Vacuum Breakers

Vacuum breakers are devices which prevent back-siphon of contaminated water to a potable water supply due to sudden vacuum conditions on the supply (inlet/feed) side. They also protect burners and heating elements inside the equipment from running dry, preventing damages and dangerous conditions. Vacuum breakers and relief valves are commonly used with water heaters (both floor standing and table-top - with bottom cold water inlet connections), unit heaters (especially with bottom and side connections), lab equipment and others.

Frequently Asked Questions:

Q: What is a vacuum breaker/relief valve?
A: Vacuum breakers and vacuum relief valves are intended to allow the air into the system in the event of back-siphon (inlet/supply water pressure suddenly drops below the atmospheric pressure level). They are installed on the supply line before the equipment and act as 1-way air valves which only allow the air in whenever there’s negative pressure in the system.
A supply line connected to a storage tank type water heater bursts, or is shut down and drained for repairs. A negative pressure is created on the supply side, causing the water inside the water heater (and possibly an in-line filter) to drain back into the fresh water supply, contaminating it and draining the tank. If a vacuum breaker is installed before the water heater, it will open once negative pressure occurs, allowing the supply line to siphon air instead of water.

Q: What is the difference a between vacuum breaker and a vacuum relief valve?
A: Anti-siphon vacuum breakers (ASVB’s) are 2-in-1 backflow preventer (check valve) and vacuum relief valve. A standard vacuum relief valve (VRV) does not provide the backflow protection feature. In other words, a VRV would only work where there’s a sudden negative pressure on the water supply side AND no pressure on the equipment side. ASVBs, on the other hand, will close off the line whether there’s a pressure on (from) the equipment side or not. Note: ASVB’s are not designed or intended for continuous backflow prevention - only short-term pressure changes (up to 12 hours per ASSE 1001).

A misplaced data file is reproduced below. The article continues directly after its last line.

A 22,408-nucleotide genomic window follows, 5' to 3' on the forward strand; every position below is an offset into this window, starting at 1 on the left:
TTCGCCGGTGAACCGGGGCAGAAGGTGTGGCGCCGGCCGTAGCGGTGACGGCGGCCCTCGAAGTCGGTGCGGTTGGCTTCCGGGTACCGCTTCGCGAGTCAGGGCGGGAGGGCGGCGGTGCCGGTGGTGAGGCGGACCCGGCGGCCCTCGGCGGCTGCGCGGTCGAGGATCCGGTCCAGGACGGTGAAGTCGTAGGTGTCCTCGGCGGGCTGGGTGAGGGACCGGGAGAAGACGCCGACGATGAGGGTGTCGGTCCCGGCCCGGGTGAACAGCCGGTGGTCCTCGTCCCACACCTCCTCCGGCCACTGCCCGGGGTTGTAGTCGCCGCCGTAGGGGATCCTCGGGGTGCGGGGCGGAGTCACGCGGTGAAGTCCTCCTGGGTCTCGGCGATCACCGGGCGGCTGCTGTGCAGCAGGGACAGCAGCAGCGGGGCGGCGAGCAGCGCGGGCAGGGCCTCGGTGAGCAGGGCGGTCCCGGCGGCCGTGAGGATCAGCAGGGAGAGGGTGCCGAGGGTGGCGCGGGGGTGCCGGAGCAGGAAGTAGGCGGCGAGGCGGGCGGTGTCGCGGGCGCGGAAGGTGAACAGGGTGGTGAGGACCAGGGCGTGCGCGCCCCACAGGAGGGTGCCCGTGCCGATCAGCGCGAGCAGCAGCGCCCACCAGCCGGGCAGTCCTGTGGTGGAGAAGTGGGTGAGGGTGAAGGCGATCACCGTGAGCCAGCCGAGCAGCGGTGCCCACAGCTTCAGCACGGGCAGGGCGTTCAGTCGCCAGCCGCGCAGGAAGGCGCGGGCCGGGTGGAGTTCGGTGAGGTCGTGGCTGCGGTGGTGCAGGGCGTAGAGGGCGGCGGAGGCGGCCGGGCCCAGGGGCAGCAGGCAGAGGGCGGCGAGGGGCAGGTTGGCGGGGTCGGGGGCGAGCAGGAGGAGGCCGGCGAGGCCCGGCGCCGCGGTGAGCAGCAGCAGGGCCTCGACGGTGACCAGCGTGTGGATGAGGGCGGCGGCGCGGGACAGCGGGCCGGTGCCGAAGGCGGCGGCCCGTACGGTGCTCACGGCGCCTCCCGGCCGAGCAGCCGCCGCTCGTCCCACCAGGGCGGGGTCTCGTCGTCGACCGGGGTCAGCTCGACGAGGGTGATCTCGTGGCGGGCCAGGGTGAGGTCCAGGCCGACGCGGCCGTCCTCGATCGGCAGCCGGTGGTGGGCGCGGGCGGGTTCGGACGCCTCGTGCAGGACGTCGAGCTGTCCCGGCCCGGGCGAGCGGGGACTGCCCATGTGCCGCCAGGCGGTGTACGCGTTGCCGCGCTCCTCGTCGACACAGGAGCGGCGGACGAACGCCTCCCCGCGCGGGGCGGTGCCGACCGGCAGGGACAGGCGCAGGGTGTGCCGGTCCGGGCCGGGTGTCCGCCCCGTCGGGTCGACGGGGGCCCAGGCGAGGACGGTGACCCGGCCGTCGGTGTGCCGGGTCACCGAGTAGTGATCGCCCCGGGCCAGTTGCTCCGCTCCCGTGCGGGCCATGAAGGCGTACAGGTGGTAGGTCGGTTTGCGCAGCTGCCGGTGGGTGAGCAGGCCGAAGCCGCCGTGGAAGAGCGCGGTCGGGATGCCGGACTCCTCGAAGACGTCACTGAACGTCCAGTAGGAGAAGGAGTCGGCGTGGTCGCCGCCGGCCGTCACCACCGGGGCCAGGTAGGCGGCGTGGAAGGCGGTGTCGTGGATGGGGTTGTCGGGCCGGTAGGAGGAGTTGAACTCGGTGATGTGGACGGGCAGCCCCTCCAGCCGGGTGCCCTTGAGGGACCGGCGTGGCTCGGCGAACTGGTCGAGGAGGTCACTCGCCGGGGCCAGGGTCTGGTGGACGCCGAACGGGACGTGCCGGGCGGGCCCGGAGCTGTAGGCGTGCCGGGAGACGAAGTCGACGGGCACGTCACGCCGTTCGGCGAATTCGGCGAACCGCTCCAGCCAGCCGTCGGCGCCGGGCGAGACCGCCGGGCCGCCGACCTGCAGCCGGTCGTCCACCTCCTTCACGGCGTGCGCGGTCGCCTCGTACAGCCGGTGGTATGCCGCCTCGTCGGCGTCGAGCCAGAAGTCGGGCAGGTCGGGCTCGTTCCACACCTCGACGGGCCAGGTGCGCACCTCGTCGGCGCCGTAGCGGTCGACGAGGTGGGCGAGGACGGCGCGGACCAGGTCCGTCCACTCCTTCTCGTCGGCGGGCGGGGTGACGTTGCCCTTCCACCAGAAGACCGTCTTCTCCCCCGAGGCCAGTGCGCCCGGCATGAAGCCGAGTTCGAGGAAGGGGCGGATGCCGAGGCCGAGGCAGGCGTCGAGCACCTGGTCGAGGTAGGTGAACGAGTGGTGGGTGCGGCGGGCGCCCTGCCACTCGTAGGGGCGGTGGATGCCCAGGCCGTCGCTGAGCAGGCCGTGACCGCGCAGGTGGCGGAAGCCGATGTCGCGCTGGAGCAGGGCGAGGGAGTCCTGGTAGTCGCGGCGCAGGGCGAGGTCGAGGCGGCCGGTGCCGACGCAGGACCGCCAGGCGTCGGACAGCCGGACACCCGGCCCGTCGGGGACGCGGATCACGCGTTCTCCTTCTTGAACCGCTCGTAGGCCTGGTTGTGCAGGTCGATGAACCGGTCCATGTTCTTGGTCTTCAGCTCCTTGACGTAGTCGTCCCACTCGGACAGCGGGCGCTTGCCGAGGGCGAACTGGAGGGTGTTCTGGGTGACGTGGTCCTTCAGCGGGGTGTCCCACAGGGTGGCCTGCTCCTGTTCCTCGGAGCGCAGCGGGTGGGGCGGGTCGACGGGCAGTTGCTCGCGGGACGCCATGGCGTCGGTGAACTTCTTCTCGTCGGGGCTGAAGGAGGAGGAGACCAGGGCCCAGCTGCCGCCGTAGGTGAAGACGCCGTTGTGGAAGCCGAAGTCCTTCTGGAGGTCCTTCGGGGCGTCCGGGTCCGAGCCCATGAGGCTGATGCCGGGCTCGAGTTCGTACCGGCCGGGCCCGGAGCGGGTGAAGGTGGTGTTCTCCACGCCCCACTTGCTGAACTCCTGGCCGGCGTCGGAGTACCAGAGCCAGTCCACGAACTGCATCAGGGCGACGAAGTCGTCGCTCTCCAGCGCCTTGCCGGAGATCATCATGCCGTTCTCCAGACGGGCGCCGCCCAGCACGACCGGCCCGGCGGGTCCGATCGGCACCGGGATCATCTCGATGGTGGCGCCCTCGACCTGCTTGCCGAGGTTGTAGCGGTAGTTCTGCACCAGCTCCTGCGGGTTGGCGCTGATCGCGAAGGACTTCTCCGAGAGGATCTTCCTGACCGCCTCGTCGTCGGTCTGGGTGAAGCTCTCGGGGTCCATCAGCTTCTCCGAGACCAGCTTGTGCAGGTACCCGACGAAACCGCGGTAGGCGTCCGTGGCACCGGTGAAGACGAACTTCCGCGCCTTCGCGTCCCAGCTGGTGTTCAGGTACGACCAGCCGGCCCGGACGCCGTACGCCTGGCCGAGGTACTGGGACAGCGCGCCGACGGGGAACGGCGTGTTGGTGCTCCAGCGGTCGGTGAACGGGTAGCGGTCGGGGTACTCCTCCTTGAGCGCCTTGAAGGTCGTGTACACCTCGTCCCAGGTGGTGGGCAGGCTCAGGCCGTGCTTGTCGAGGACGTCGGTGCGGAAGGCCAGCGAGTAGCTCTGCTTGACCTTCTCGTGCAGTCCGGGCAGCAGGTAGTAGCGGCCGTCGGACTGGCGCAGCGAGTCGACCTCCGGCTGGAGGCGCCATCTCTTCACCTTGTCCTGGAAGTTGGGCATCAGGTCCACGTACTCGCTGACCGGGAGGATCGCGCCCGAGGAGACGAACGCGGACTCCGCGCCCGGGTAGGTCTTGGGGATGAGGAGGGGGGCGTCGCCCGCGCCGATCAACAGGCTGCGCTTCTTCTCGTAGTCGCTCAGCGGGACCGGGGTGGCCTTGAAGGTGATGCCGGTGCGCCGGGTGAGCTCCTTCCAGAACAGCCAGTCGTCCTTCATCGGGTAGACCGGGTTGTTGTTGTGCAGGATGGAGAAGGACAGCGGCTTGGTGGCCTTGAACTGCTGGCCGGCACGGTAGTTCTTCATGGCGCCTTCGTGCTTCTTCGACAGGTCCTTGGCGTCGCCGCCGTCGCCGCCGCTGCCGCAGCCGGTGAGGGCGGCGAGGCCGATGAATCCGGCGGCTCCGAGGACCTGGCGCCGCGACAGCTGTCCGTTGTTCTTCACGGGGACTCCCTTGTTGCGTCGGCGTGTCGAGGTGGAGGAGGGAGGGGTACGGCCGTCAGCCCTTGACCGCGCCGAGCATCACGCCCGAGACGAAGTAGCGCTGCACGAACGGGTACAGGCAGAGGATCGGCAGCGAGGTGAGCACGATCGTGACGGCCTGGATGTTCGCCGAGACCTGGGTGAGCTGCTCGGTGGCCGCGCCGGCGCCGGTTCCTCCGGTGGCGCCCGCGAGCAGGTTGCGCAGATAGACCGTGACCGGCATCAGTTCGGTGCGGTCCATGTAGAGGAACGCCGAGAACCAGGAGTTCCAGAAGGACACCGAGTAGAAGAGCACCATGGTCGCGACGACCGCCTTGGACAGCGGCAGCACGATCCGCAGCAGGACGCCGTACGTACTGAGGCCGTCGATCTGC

Q: How to size a vacuum breaker?
A: For standard size residential applications (up to 2-story home w/ basement, water heater volume less than 50 gallons), models such as LFN36M1 would work with no sizing needed. For all others, vacuum breaker sizing is best left to professionals. The main factor in selecting a particular model is generally it’s air flow allowance (how much air it can admit into the system), measured in CFM (cubic feet per minute).

Q: What is the difference between a vacuum breaker and a pressure relief valve?
A: While somewhat similar in appearance, these are entirely different. First is designed to allow the air into the system, the other is designed to open when pressure inside a vessel/tank exceeds valve’s setting.

Q: What is the difference between a vacuum breaker and an air admittance valve?
A: The only major difference is that air admittance valves are designed for use in drainage applications while vacuum breakers are for supply applications. They utilize different types and quality of materials due to different operating conditions - otherwise, they function in the same manner.